The Internet Browser You're Using is Not Supported or Secure!
We want you to have the best possible experience at Anderson Hemmat as well as stay secure while surfing the internet...
For this you'll need to use a supported browser so please upgrade to the latest version of the internet browser you prefer using.
PLEASE NOTE: We do NOT support Microsoft Internet Explorer, ONLY Microsoft's Edge browser!
The browsers listed above are the top three. These are secure and trusted by everyone. If you have any questions contact the web manager by calling our main office at 303.782.9999.
Let's say it has been a year since you were rear ended by some texting driver. You have nearly a year of care, therapy, perhaps even a surgery. Now you are ready to talk settlement with the insurance company. After sending all of your medical records to the insurance adjuster, finally, after months, today you get a call from the adjuster. You would assume that at this point the discussion would be about the reasonable settlement value, right? Wrong! Instead she tells you that for her to "complete the evaluation" of your injury claim, she wants you to see a doctor of her choosing for a one-time examination.
One of the most powerful tools that insurance companies have at their disposal is sending you to the dreaded insurance company doctor. They call them "Independent Medical Examinations." But, rarely is there anything independent about the selection of these doctors. The reality is that the insurance company uses these doctor examinations to justify paying you less or even no money at all. The doctors selected to do these exams, not surprisingly, are generally predisposed to being on the side of the insurance company, not you. They know why you are there, and they know who is paying for you to be there. Rest assured, insurance adjusters select doctors they feel to be a "known quantity." For them, nothing would be worse than paying for you to see a doctor who ultimately supports your position over that of the insurance company's. Some insurance company doctors won't ever be swayed to say anything against the interests of the insurance company. However, if you follow the ten rules below, you stand a reasonable chance that at least part of the doctor's opinion will be in your favor.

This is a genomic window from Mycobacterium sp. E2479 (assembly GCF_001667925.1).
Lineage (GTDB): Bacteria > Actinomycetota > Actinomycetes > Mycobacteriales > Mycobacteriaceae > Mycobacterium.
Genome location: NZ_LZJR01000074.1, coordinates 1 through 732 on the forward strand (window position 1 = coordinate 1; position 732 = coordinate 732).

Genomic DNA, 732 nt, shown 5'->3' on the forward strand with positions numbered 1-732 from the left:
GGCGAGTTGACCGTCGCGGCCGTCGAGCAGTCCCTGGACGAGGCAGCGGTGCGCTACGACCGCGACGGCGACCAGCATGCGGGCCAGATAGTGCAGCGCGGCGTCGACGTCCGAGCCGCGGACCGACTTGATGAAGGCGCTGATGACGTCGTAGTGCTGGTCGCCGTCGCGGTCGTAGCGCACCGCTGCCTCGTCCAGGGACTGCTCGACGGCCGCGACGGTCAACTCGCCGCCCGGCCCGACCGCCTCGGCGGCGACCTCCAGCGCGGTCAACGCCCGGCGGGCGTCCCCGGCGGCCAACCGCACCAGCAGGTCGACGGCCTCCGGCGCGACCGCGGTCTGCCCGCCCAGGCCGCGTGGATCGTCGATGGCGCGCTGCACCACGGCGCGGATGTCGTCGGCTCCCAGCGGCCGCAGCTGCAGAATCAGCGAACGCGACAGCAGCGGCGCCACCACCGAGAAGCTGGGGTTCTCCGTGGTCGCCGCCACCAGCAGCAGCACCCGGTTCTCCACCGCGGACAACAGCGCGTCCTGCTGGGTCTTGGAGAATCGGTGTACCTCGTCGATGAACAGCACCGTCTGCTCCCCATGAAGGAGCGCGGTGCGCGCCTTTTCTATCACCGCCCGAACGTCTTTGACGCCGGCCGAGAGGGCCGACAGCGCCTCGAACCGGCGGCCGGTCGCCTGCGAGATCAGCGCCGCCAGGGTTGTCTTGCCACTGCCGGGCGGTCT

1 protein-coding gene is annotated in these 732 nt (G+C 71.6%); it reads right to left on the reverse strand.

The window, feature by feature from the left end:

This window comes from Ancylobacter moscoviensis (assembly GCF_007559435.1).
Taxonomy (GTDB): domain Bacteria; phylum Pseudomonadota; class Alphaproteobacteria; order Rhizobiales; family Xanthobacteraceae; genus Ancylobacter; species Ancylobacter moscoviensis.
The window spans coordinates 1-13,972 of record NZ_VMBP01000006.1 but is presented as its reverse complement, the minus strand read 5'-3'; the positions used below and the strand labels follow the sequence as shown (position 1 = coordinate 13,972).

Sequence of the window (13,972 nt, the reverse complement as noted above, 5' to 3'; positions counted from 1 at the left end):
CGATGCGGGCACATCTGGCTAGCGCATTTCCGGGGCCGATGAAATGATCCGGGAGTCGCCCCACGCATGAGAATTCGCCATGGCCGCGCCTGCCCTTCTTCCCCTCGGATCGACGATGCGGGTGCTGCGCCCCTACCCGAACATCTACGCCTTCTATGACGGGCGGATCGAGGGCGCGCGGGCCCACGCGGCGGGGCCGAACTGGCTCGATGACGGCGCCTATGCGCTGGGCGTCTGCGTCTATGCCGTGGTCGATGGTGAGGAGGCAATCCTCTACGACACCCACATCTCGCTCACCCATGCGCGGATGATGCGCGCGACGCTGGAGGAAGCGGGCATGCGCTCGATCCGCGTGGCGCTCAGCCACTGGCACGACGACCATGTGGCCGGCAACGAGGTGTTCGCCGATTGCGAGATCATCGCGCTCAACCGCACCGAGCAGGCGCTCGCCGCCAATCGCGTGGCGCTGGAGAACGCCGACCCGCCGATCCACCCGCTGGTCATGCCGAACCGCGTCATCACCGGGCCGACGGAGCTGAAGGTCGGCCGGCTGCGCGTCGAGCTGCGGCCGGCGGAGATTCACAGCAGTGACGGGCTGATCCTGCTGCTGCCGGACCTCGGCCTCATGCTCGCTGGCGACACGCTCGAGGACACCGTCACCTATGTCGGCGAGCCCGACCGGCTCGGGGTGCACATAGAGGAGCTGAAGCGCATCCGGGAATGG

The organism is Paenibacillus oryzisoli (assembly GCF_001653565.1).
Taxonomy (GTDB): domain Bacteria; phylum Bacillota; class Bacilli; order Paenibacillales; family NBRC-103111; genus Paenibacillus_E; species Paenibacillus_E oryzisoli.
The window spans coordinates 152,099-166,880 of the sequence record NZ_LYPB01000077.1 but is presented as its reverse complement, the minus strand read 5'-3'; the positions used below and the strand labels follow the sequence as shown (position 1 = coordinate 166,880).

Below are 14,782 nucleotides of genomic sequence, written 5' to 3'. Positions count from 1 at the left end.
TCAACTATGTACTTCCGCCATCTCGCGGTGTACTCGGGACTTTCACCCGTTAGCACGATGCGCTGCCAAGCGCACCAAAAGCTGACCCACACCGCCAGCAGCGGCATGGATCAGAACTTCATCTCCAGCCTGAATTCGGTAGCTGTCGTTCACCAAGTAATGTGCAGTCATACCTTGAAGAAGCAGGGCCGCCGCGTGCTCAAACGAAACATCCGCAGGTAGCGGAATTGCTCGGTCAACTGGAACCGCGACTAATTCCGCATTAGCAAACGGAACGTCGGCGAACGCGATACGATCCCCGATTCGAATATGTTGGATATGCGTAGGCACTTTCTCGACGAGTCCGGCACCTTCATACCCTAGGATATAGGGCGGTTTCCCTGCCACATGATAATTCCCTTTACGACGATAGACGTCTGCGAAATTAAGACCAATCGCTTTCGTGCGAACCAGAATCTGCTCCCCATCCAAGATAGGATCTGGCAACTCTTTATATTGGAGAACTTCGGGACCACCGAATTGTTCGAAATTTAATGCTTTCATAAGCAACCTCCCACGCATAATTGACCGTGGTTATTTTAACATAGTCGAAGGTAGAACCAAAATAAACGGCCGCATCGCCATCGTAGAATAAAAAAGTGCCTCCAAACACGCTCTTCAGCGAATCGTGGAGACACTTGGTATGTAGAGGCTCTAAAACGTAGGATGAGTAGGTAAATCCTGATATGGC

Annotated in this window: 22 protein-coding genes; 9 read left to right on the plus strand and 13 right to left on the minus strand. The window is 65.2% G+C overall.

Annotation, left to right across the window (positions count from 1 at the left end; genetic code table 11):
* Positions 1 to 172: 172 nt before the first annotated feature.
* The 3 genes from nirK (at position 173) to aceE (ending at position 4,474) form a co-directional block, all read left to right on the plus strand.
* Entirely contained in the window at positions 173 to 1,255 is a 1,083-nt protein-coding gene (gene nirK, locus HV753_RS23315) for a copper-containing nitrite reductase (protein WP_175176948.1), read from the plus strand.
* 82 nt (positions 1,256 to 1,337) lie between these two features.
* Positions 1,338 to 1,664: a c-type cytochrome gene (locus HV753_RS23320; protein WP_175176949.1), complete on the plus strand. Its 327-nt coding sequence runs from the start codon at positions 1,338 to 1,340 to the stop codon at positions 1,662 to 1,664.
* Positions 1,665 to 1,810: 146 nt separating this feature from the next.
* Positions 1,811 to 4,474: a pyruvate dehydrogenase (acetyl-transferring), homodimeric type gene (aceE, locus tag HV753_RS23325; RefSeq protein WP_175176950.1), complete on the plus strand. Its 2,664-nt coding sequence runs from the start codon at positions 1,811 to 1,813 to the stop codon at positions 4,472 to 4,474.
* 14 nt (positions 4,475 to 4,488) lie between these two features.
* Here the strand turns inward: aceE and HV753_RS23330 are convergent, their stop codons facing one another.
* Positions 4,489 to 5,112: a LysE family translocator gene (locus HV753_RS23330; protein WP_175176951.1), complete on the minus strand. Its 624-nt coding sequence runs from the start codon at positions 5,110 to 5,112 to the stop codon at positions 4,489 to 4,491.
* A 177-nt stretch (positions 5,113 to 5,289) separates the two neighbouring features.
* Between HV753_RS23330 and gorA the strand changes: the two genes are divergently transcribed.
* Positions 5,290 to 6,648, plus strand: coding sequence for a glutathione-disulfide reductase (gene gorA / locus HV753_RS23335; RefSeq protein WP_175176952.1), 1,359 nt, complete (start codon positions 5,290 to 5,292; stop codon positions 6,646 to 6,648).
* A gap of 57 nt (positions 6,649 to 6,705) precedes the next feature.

Understand that no one should do this without help and research in advance. When the insurance company names certain doctors, the response needs to be swift and measured to reject a particular doctor if he/she is excessively unfair. This has to be done correctly, or you run the risk of being deemed "uncooperative" and that can mean no settlement. Attorneys trained in this specialty are necessary. However, the rules below assume that the doctor you are seeing is acceptable to your lawyer and while he/she may have a tendency to support the insurance company viewpoint more times than not, these rules will best assure that you will get as fair a shake as possible under the circumstances.
If you can turn the insurance company doctor into an advocate for you, the insurance company will lose all of its "mojo" and you will hold most of the cards in further settlement negotiations.